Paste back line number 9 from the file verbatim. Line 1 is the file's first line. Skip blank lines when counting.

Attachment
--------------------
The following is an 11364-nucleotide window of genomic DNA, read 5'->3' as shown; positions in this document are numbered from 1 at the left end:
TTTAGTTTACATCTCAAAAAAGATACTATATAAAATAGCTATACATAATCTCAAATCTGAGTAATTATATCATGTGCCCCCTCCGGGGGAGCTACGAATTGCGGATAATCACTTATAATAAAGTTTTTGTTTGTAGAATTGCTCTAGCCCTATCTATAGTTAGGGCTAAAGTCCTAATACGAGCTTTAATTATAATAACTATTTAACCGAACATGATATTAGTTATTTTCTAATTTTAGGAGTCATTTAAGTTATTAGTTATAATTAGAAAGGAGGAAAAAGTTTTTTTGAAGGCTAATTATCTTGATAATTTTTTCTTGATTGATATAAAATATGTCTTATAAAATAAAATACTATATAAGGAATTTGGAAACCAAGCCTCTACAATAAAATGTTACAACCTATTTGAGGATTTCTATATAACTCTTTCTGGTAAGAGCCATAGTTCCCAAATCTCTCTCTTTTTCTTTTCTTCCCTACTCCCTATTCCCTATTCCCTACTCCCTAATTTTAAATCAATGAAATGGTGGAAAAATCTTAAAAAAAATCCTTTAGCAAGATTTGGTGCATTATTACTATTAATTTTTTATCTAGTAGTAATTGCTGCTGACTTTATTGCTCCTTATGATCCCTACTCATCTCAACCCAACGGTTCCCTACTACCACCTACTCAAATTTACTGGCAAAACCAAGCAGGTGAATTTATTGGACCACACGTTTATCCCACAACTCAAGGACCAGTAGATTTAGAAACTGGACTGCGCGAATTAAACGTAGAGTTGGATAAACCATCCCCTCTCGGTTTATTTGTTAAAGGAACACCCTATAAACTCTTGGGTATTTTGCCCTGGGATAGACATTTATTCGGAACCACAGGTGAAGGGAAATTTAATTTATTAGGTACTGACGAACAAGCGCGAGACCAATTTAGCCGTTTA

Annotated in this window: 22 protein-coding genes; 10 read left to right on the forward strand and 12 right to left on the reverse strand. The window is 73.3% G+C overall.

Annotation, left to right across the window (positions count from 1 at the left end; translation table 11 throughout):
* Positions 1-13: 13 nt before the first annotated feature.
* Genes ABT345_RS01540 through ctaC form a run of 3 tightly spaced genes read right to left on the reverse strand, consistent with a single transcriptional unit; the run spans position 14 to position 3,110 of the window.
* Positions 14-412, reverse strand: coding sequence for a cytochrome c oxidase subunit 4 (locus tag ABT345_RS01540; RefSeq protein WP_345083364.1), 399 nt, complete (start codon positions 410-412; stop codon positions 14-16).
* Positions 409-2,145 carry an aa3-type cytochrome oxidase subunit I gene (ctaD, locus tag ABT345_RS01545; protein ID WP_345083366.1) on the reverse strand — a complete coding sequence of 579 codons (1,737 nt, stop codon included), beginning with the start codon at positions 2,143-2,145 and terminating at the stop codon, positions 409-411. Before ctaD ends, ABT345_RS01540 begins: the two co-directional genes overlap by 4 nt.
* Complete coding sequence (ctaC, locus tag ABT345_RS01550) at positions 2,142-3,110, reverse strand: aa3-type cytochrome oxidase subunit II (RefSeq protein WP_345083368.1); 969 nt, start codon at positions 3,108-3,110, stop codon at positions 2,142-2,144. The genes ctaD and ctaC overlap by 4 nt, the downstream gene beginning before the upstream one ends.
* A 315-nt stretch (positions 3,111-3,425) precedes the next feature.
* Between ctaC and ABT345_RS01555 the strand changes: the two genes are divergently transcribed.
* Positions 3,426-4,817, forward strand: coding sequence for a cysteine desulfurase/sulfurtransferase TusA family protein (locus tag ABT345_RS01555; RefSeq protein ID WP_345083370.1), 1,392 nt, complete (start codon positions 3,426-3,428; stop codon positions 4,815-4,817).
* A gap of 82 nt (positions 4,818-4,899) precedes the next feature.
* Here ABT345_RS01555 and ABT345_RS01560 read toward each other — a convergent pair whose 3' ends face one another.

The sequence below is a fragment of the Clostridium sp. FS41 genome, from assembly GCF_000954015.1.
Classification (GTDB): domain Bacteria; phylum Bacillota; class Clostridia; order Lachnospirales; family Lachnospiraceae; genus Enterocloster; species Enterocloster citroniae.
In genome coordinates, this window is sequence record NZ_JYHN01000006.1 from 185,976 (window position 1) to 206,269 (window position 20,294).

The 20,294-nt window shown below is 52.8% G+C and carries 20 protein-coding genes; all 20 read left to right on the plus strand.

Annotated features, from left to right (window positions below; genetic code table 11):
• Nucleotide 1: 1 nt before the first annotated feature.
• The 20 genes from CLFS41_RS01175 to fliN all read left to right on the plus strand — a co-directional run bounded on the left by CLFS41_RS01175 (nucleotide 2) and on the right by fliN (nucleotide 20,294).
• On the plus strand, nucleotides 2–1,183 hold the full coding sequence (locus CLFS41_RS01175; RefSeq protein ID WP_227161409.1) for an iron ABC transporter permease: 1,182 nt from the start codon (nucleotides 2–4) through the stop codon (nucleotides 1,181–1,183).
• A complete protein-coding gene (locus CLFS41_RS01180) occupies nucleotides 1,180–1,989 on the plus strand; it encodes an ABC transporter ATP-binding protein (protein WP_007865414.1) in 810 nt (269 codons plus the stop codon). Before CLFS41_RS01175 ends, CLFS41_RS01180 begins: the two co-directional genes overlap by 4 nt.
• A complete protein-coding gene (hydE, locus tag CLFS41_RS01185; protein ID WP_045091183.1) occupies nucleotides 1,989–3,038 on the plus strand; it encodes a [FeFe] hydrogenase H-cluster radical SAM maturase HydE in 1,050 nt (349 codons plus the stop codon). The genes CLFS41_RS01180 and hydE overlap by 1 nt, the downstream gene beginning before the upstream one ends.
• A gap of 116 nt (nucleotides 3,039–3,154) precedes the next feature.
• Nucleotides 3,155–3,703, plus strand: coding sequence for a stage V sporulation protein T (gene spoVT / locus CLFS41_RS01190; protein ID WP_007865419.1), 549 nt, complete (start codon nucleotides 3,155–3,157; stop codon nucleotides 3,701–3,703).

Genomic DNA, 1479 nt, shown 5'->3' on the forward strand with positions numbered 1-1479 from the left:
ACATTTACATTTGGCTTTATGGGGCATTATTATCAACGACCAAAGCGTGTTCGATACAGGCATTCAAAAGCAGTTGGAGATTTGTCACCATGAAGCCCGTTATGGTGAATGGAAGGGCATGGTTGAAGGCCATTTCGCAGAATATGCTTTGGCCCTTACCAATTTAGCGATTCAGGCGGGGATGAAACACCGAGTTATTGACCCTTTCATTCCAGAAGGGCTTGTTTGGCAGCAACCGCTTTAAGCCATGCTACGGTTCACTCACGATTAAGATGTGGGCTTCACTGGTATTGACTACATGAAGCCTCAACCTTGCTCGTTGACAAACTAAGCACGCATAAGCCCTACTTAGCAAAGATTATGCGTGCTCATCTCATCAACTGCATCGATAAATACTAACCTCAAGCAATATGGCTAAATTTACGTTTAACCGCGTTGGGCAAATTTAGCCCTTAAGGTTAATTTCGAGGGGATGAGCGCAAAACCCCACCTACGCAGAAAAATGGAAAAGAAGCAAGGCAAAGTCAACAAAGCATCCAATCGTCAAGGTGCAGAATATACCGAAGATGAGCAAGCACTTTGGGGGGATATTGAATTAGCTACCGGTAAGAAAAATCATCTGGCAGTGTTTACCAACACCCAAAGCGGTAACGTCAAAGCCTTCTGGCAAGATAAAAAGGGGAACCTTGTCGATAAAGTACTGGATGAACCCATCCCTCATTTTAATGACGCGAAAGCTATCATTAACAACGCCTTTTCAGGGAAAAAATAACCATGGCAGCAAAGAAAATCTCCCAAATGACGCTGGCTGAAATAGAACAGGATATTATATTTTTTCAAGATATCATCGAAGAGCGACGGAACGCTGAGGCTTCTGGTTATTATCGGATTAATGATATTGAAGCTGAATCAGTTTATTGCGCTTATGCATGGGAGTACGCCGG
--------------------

* Complete coding sequence (ctaC, locus tag ABT345_RS01550) at positions 2,142-3,110, reverse strand: aa3-type cytochrome oxidase subunit II (RefSeq protein WP_345083368.1); 969 nt, start codon at positions 3,108-3,110, stop codon at positions 2,142-2,144. The genes ctaD and ctaC overlap by 4 nt, the downstream gene beginning before the upstream one ends.